Sometimes Atrial fibrillation can be a little tricky to identify. To look at it, it looks simple enough however you can almost see an even rhythm and your eyes may trick you to make you think you see P waves when in essence there are none. Afib is characterized by its irregularity and the fact they are no P waves before each QRS. We note that the QRS is narrow so we know where the QRS signal is coming from. If the signal is from above the AV node; the QRS is narrow and from below the AV node; the QRS complex is widened. With a wide QRS we have watch out for Ventricular tachycardia so to be safe it always good practice to treat it like it is until it is ruled out. By knowing the rate is another way to figure out what rhythm we are in. Atrial fibrillation is at a rate of 120 to 140 beats per minute.
Now we know what rhythm you are in; what do we do about it? If we know how long you have been in the rhythm for we know what to do. This is where having a cardiac examination comes in handy. For Afib that is chronic (long time) we don’t use cardioversion or drugs to convert (Diltiazem or Procainamide). All we are interested in is controlling the rate so your symptoms disappear, so we use Metoprolol or some other Beta blocker. Conversely, if your Afib is acute (new onset) and less than 3 hours, we will use cardioversion (low level shock) especially if the patient is unstable. An unstable patient is one with chest pain and/or any vital sign that is severely out of the normal range (i.e. Blood pressure 90/50 too low) and cardioversion should be considered as first line of defense. The shock itself is not scary as we use conscious sedation to knock you out, but not to put you to sleep, just so you don’t remember the shock. If the doctor deems it to be too risky to use cardioversion then they may opt for conversion using drugs, then Diltiazem or Procainamide may be used. Using drugs to convert can take up to 1 hour, so it is not recommended for unstable patients only patients that are deemed stable. A stable patient is classified as someone that has normal vital signs and is not in any distress.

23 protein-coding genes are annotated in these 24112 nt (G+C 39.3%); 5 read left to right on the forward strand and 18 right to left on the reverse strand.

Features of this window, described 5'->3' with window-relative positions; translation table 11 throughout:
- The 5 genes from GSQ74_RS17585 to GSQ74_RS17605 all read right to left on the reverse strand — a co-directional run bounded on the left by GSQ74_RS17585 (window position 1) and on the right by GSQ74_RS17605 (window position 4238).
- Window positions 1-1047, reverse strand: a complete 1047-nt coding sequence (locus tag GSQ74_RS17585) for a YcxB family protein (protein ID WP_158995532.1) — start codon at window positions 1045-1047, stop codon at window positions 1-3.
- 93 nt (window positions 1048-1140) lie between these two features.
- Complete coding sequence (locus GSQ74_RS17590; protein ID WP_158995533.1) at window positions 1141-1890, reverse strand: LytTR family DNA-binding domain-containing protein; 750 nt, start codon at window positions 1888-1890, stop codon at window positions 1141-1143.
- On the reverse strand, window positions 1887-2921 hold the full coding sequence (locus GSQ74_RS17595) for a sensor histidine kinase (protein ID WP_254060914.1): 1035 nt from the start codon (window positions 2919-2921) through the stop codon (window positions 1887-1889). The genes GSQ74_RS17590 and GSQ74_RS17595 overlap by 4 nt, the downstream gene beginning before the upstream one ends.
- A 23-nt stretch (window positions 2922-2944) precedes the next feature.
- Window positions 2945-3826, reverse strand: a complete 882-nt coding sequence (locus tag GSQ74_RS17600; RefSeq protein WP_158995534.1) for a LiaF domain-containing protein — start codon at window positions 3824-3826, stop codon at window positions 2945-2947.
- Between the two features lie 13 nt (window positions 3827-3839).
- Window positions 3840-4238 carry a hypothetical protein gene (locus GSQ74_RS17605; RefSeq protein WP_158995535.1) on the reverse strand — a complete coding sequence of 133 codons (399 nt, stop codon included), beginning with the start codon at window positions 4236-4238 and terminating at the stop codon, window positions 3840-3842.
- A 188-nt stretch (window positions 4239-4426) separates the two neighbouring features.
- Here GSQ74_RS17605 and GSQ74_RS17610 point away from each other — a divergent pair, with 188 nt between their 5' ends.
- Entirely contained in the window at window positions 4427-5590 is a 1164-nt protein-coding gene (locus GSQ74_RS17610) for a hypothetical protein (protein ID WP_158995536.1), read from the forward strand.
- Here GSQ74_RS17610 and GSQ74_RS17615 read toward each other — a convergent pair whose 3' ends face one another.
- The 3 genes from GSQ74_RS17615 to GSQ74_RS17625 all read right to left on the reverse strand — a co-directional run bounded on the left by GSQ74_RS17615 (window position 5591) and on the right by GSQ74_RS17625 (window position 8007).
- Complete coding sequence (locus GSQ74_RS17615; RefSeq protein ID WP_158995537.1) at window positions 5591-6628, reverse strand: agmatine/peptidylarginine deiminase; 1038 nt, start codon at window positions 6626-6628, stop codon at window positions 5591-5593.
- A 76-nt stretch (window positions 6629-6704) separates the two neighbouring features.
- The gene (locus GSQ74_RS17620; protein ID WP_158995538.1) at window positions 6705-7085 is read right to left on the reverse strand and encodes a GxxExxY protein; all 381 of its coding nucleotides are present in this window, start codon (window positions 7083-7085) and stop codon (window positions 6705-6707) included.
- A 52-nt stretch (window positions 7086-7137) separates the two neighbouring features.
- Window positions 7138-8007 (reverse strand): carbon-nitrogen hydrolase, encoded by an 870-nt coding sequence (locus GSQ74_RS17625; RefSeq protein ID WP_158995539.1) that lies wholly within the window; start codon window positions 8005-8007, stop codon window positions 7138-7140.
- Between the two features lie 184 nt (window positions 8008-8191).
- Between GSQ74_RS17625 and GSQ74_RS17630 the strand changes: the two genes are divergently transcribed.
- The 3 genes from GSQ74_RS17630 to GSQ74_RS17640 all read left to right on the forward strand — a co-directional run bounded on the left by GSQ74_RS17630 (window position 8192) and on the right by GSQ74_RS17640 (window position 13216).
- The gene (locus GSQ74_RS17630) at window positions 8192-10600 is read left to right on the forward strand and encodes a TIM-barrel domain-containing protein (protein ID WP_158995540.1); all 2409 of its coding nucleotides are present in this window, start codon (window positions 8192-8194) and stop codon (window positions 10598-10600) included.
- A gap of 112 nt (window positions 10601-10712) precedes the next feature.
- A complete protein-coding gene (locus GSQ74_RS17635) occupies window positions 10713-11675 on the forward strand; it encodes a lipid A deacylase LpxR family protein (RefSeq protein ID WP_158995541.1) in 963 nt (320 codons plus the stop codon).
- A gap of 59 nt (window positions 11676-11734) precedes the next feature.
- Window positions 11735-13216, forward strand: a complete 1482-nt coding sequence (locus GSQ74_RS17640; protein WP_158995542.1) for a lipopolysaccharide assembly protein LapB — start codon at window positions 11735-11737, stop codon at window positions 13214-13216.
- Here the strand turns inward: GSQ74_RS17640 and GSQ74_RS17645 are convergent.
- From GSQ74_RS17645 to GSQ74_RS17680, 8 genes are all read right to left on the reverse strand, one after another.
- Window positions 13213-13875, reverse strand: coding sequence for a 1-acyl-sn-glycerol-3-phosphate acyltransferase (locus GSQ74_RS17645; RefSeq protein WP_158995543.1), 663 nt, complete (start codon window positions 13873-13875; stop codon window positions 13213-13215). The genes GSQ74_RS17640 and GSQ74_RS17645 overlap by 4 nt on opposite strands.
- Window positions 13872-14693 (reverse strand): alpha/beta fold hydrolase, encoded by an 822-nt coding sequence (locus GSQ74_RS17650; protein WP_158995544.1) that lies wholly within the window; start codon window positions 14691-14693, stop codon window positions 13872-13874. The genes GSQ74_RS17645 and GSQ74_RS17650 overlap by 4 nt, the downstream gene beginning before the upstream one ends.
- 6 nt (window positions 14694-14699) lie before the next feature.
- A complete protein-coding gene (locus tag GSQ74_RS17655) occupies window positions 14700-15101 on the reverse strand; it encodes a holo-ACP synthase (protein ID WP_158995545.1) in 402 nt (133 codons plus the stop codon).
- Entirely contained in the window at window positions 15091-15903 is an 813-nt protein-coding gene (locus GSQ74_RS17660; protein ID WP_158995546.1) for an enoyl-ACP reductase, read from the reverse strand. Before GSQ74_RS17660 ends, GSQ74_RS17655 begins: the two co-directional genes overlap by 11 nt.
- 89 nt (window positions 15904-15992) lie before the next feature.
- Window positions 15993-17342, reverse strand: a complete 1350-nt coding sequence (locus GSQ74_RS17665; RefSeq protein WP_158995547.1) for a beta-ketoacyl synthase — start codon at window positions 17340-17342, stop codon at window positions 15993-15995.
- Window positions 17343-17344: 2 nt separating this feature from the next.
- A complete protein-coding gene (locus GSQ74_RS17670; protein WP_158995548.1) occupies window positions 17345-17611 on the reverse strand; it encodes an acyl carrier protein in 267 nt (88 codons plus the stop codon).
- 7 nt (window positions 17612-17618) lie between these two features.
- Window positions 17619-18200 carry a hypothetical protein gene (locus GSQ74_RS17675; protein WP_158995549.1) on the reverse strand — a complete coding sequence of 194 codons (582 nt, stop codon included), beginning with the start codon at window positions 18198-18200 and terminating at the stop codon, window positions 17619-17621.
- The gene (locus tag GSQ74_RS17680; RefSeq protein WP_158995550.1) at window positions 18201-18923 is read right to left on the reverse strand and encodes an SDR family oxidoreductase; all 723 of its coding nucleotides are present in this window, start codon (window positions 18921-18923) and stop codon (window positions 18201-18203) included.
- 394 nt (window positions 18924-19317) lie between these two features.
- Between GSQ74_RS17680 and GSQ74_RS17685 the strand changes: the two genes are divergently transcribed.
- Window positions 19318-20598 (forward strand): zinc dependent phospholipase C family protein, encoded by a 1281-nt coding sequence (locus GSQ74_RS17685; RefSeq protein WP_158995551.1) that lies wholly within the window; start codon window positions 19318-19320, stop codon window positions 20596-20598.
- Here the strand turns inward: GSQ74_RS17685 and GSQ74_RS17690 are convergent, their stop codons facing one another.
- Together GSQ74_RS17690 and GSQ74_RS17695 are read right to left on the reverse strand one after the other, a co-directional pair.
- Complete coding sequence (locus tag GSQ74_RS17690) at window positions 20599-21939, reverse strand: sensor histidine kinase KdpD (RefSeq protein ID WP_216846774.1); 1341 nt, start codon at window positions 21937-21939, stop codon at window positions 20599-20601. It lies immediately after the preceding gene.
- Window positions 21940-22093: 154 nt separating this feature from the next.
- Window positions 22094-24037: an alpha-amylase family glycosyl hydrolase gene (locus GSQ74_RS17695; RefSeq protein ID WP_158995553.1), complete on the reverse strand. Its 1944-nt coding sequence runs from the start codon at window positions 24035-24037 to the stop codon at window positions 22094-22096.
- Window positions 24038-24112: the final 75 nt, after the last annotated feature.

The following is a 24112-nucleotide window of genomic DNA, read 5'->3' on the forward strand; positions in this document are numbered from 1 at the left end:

Atrial fibrillation can be caused by a heart attack or M.I. (myocardial infarction) that occurs over and around the SA node. It could even be caused by bad wiring by genetics as in Wolfe Parkinson white syndrome. It is a re-entry rhythm meaning it goes around and around and re-enters the AV node over and over again causing the ventricles to respond over and over, even if the ventricles don’t feel like responding. The AV node stops most of the signals from the SA node hence why the rhythm is irregular. Atrial fibrillation is dangerous due to the fact that the top part of the heart known as the Atria quivers like a bowl full of jelly. Since the Atria doesn’t squeeze the blood into the ventricles like they should, the quivering causes a whirlpool in the heart and this whirlpool is where blood clots can form. Any stagnant blood will clot and Afib causes stagnant blood. That is why if you have AFib for a long time your doctor will put you on “blood thinners” like Coumadin (warfarin) to prevent these clots from entering your blood stream and wrecking more havoc. If the doctors tried to cardiovert a person in chronic Afib the blood clots could be released into the blood stream causing a stroke or embolism.